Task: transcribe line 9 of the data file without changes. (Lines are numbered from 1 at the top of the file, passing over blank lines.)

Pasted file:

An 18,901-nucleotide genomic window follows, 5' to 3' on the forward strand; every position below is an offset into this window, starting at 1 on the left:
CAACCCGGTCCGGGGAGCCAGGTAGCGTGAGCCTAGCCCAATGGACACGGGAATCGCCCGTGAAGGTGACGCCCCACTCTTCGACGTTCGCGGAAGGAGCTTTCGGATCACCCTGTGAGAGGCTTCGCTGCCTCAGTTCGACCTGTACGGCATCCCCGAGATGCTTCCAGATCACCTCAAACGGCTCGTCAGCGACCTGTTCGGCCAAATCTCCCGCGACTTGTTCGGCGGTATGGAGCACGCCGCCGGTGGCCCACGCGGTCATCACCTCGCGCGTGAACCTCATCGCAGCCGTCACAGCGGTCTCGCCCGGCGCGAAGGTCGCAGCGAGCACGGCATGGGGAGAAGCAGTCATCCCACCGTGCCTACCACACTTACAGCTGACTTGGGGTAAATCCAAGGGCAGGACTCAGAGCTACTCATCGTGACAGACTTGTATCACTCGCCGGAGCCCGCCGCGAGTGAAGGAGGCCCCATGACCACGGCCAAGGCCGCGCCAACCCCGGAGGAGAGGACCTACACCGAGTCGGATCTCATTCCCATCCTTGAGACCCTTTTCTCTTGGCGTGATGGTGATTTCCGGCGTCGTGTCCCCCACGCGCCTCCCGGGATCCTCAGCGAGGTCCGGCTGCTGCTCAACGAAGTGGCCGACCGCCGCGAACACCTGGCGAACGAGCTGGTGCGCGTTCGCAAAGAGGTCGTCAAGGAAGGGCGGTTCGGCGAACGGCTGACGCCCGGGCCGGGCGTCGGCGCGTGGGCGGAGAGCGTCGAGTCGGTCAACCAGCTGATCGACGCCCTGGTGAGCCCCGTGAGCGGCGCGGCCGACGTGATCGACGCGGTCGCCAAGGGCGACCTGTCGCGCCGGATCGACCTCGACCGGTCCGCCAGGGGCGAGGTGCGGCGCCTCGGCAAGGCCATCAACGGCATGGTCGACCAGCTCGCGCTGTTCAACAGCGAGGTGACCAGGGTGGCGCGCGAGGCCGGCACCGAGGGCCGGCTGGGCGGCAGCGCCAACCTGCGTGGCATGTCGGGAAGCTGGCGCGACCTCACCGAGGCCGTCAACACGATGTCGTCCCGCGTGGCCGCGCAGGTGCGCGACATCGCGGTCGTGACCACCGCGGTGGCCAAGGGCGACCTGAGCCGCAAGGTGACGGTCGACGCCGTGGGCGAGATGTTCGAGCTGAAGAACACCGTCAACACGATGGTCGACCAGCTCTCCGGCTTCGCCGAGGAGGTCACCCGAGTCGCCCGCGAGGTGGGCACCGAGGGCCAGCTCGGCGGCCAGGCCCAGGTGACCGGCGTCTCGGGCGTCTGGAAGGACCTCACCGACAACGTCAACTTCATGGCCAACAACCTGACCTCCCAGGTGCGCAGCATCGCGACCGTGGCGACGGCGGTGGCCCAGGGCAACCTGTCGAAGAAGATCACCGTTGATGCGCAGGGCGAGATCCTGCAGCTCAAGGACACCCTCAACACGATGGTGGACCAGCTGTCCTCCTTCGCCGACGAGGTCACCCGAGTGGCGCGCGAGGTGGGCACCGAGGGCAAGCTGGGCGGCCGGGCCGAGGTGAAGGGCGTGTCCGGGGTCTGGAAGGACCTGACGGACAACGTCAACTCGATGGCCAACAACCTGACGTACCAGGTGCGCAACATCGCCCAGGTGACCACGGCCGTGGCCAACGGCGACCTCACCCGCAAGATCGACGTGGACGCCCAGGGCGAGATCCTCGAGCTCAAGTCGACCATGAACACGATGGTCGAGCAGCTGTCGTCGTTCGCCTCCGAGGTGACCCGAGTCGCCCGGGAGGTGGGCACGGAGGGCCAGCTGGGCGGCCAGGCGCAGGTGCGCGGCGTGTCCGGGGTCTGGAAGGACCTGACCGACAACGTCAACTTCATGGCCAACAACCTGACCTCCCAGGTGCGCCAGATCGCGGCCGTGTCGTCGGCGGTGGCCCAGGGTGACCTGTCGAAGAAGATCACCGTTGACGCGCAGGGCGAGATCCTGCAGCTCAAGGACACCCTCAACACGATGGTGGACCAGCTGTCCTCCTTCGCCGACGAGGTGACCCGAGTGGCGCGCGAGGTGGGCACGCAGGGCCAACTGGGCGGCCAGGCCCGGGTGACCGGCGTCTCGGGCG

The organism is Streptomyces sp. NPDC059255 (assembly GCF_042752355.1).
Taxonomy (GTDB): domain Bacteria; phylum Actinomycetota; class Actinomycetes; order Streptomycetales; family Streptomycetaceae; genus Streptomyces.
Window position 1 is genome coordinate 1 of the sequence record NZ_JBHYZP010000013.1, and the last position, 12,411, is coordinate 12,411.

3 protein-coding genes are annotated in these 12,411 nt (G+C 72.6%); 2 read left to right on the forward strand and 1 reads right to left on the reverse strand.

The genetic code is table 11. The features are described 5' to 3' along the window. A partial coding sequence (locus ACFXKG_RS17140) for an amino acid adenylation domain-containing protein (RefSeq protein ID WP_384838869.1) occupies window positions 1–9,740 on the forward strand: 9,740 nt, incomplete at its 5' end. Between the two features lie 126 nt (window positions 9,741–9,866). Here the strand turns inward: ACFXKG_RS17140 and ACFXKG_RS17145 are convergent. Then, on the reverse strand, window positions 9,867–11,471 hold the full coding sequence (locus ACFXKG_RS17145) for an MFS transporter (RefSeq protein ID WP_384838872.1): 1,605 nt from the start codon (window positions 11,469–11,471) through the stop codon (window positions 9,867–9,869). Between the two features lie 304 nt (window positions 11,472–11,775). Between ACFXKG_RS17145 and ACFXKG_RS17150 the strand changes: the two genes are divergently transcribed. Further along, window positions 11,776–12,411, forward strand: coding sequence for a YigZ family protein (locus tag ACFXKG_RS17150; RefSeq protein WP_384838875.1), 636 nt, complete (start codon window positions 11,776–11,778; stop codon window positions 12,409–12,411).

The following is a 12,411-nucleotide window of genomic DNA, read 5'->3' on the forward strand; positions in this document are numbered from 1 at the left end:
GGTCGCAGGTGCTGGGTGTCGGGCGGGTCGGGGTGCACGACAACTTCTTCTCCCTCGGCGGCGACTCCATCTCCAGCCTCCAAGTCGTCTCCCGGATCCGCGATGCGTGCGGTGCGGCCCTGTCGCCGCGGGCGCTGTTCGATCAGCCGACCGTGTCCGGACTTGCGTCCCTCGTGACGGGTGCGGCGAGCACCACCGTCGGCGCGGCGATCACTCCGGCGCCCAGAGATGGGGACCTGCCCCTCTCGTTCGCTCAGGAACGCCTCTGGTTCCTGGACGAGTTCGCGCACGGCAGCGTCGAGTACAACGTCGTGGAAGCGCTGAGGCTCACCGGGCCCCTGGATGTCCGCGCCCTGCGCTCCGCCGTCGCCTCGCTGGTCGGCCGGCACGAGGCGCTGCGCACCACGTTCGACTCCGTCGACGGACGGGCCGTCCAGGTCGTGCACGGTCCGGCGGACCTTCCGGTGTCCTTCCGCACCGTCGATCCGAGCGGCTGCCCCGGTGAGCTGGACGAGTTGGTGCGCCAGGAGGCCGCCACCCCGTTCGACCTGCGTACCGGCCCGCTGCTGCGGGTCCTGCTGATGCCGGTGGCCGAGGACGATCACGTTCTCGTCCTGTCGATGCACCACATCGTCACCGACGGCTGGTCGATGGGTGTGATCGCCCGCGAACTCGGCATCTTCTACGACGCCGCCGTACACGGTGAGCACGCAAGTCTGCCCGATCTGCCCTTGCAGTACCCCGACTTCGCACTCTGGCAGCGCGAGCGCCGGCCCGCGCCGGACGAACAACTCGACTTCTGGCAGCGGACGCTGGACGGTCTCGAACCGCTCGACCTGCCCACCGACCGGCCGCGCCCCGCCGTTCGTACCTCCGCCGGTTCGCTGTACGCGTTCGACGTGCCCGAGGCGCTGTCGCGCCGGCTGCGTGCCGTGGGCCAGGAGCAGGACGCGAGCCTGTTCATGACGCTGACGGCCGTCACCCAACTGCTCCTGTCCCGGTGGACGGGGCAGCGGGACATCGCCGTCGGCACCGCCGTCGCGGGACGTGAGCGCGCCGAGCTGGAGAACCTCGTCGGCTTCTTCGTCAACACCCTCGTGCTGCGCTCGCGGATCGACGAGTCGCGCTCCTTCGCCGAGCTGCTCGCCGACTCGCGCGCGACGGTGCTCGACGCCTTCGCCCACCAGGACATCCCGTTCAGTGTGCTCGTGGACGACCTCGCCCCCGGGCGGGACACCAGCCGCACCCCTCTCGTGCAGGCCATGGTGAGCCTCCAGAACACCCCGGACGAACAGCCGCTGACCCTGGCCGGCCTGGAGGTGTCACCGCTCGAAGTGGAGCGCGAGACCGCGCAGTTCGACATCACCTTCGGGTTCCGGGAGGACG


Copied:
GGTCGCAGGTGCTGGGTGTCGGGCGGGTCGGGGTGCACGACAACTTCTTCTCCCTCGGCGGCGACTCCATCTCCAGCCTCCAAGTCGTCTCCCGGATCCGCGATGCGTGCGGTGCGGCCCTGTCGCCGCGGGCGCTGTTCGATCAGCCGACCGTGTCCGGACTTGCGTCCCTCGTGACGGGTGCGGCGAGCACCACCGTCGGCGCGGCGATCACTCCGGCGCCCAGAGATGGGGACCTGCCCCTCTCGTTCGCTCAGGAACGCCTCTGGTTCCTGGACGAGTTCGCGCACGGCAGCGTCGAGTACAACGTCGTGGAAGCGCTGAGGCTCACCGGGCCCCTGGATGTCCGCGCCCTGCGCTCCGCCGTCGCCTCGCTGGTCGGCCGGCACGAGGCGCTGCGCACCACGTTCGACTCCGTCGACGGACGGGCCGTCCAGGTCGTGCACGGTCCGGCGGACCTTCCGGTGTCCTTCCGCACCGTCGATCCGAGCGGCTGCCCCGGTGAGCTGGACGAGTTGGTGCGCCAGGAGGCCGCCACCCCGTTCGACCTGCGTACCGGCCCGCTGCTGCGGGTCCTGCTGATGCCGGTGGCCGAGGACGATCACGTTCTCGTCCTGTCGATGCACCACATCGTCACCGACGGCTGGTCGATGGGTGTGATCGCCCGCGAACTCGGCATCTTCTACGACGCCGCCGTACACGGTGAGCACGCAAGTCTGCCCGATCTGCCCTTGCAGTACCCCGACTTCGCACTCTGGCAGCGCGAGCGCCGGCCCGCGCCGGACGAACAACTCGACTTCTGGCAGCGGACGCTGGACGGTCTCGAACCGCTCGACCTGCCCACCGACCGGCCGCGCCCCGCCGTTCGTACCTCCGCCGGTTCGCTGTACGCGTTCGACGTGCCCGAGGCGCTGTCGCGCCGGCTGCGTGCCGTGGGCCAGGAGCAGGACGCGAGCCTGTTCATGACGCTGACGGCCGTCACCCAACTGCTCCTGTCCCGGTGGACGGGGCAGCGGGACATCGCCGTCGGCACCGCCGTCGCGGGACGTGAGCGCGCCGAGCTGGAGAACCTCGTCGGCTTCTTCGTCAACACCCTCGTGCTGCGCTCGCGGATCGACGAGTCGCGCTCCTTCGCCGAGCTGCTCGCCGACTCGCGCGCGACGGTGCTCGACGCCTTCGCCCACCAGGACATCCCGTTCAGTGTGCTCGTGGACGACCTCGCCCCCGGGCGGGACACCAGCCGCACCCCTCTCGTGCAGGCCATGGTGAGCCTCCAGAACACCCCGGACGAACAGCCGCTGACCCTGGCCGGCCTGGAGGTGTCACCGCTCGAAGTGGAGCGCGAGACCGCGCAGTTCGACATCACCTTCGGGTTCCGGGAGGACG